Limit university degree validity to 5 years? MP Ang Wei Neng responds to backlash over suggestion in Parliament

West Coast GRC MP Ang Wei Neng clarified that he had suggested graduates could be requested to attend upgrading programmes every five years or so to keep updated.
PHOTO: YouTube/MCI

SINGAPORE - The suggestion to mandate university graduates here to attend upgrading courses every five years was raised as "food for thought", said MP Ang Wei Neng (West Coast GRC) following heated debate online about his "radical idea".

Mr Ang said this in a Facebook post on Thursday (March 3). His comments came after many netizens slammed his suggestion in Parliament on Tuesday, the second day of the Budget debate, to limit the validity of degrees from local universities to five years.

In his post, Mr Ang said: "My intention was to emphasise the need for Singaporeans to continually upskill to stay relevant in the modern economy, and spark a conversation about what role IHLs (institutes of higher learning) can play in this."

He clarified that he had suggested in Parliament that "graduates could be requested to attend training and upgrading programmes every five years or so, to keep themselves updated on the latest trends and technology affecting their industry".

"While a degree remains valid, the market value could diminish over time if graduates are not provided with opportunities for timely refresh and updates," he observed.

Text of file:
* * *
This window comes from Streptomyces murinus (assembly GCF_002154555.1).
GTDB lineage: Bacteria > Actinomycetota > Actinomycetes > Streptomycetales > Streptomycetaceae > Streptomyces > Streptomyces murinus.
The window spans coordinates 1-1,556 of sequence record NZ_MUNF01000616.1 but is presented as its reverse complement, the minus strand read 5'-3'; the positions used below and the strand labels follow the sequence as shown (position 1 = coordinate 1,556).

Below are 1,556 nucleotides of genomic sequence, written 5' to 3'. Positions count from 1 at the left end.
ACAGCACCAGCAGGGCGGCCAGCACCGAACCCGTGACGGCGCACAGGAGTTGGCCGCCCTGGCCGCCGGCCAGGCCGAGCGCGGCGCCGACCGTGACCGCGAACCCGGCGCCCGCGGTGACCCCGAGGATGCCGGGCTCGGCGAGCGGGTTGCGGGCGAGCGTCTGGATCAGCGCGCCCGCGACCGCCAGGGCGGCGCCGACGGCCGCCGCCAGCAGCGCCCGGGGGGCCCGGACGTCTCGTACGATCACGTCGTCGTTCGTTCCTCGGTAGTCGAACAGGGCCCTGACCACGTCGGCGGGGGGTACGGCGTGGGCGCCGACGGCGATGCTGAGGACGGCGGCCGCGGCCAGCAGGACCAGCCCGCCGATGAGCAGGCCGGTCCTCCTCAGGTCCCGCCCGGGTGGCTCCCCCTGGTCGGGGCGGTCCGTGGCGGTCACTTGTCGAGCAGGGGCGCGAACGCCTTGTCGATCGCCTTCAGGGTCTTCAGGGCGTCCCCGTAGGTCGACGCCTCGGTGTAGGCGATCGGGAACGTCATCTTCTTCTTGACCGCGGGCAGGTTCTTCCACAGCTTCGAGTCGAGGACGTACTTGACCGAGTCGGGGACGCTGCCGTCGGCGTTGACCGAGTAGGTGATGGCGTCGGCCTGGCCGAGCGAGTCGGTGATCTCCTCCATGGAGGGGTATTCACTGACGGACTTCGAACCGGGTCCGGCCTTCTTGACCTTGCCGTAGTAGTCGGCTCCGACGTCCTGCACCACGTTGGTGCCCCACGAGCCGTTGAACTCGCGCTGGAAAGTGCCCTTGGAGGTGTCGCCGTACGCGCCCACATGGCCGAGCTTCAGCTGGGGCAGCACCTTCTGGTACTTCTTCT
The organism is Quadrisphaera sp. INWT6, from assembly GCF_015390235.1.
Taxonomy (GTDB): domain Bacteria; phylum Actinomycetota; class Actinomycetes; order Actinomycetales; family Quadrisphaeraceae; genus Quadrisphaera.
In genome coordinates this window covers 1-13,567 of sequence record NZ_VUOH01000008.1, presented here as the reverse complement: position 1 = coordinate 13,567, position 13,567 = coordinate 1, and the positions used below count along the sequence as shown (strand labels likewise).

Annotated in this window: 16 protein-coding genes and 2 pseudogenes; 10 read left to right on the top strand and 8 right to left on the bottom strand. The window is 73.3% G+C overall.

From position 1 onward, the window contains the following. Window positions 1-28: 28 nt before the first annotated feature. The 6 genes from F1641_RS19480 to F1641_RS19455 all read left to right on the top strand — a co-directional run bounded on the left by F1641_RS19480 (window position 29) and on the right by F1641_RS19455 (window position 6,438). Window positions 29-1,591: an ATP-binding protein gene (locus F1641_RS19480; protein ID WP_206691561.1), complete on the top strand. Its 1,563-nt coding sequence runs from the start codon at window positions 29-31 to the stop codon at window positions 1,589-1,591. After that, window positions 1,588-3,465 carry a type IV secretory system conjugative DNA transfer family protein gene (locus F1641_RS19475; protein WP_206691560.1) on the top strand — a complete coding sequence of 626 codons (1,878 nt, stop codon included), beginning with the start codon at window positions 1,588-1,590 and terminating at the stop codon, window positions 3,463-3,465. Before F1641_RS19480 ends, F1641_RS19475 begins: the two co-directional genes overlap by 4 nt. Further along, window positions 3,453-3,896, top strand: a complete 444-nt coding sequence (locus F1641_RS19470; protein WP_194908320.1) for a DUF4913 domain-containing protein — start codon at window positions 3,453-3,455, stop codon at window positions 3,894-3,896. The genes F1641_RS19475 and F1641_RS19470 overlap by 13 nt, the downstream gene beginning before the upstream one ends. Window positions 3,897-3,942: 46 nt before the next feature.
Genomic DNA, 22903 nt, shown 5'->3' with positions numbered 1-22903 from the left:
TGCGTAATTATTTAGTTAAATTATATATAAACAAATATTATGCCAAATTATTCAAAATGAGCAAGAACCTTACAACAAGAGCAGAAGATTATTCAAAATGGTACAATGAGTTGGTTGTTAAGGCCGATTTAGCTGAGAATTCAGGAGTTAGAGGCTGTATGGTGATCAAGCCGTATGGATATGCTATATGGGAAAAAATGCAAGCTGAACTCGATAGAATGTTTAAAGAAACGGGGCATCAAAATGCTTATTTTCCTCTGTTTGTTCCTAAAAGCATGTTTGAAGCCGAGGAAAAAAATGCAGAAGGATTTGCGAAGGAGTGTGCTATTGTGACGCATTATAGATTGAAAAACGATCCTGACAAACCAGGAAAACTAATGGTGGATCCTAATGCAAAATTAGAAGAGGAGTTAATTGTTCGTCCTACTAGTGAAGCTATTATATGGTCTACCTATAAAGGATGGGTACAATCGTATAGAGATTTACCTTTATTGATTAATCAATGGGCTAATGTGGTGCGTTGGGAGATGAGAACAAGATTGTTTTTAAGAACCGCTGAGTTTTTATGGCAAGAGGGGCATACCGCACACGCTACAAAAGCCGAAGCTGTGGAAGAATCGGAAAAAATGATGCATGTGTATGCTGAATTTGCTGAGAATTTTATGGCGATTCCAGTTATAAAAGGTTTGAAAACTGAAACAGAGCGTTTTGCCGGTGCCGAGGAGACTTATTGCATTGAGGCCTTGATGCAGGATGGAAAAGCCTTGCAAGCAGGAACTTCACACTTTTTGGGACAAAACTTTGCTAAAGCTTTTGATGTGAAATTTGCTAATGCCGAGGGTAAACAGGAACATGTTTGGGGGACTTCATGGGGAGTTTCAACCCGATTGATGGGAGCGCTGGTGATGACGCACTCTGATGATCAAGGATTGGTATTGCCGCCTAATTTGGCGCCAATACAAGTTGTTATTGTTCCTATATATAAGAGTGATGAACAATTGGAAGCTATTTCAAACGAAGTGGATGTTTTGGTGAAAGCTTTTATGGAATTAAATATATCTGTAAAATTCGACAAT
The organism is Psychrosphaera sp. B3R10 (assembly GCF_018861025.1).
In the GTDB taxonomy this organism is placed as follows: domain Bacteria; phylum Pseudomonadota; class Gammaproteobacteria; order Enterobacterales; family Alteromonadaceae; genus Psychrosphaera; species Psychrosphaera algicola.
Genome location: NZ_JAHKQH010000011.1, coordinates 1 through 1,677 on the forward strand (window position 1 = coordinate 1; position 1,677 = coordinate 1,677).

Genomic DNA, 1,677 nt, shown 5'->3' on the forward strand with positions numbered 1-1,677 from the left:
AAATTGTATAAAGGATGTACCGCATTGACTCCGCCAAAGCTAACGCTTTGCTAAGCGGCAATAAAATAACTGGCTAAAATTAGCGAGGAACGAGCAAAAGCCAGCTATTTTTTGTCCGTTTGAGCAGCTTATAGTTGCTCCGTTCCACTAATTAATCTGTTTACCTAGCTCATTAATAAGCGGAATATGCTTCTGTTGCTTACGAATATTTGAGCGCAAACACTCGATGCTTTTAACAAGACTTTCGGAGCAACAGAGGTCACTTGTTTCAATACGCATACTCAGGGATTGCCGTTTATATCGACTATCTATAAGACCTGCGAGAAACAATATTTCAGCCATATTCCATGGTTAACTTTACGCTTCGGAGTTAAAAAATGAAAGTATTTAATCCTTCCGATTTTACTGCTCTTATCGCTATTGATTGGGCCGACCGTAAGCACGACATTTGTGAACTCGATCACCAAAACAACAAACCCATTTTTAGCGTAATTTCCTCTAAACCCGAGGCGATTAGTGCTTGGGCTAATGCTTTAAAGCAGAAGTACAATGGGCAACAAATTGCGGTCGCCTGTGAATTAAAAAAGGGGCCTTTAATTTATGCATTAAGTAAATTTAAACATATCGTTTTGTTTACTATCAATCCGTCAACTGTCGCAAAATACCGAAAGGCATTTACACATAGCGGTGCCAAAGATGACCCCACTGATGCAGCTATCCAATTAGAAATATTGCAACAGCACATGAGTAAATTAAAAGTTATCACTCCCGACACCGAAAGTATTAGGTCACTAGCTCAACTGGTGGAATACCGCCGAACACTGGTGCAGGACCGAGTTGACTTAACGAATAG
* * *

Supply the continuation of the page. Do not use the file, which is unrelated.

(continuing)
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In his speech supporting the transformation of institutes of higher learning to keep pace with the industry on Tuesday, Mr Ang had proposed putting a "time stamp" on degrees conferred by universities, which will entail degrees fading over time and students no longer being able to claim these as credentials.

"If you're serious about continuous training and lifelong learning, we have to be radical about transformation," he added.

Following his remarks, several flagged concerns that the suggestion may entail paying higher costs to renew university degrees while encouraging wealthier university students to turn to overseas universities where their degrees will not expire.

Others agreed with the need for refresher courses.

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Said netizen Christopher Wong: "Just imagine your superior with a 10- to 15-year-old degree trying to tell (you) what to do but having skills that are outdated or not relevant to today's climate.

"Yes, your boss might have 10 to 15 years of experience but that should not stop him or her getting 'refreshed'."

In his Facebook post, Mr Ang said he has been hearing sentiments both online and offline over the past few days, noting that many Singaporeans are "speaking fervently about this critical yet complex issue".

He said: "Moving forward, the best solutions will be co-created with fellow Singaporeans to explore more viable avenues to futureproof our economy."

The Straits Times has contacted Mr Ang for comment.

This article was first published in The Straits TimesPermission required for reproduction.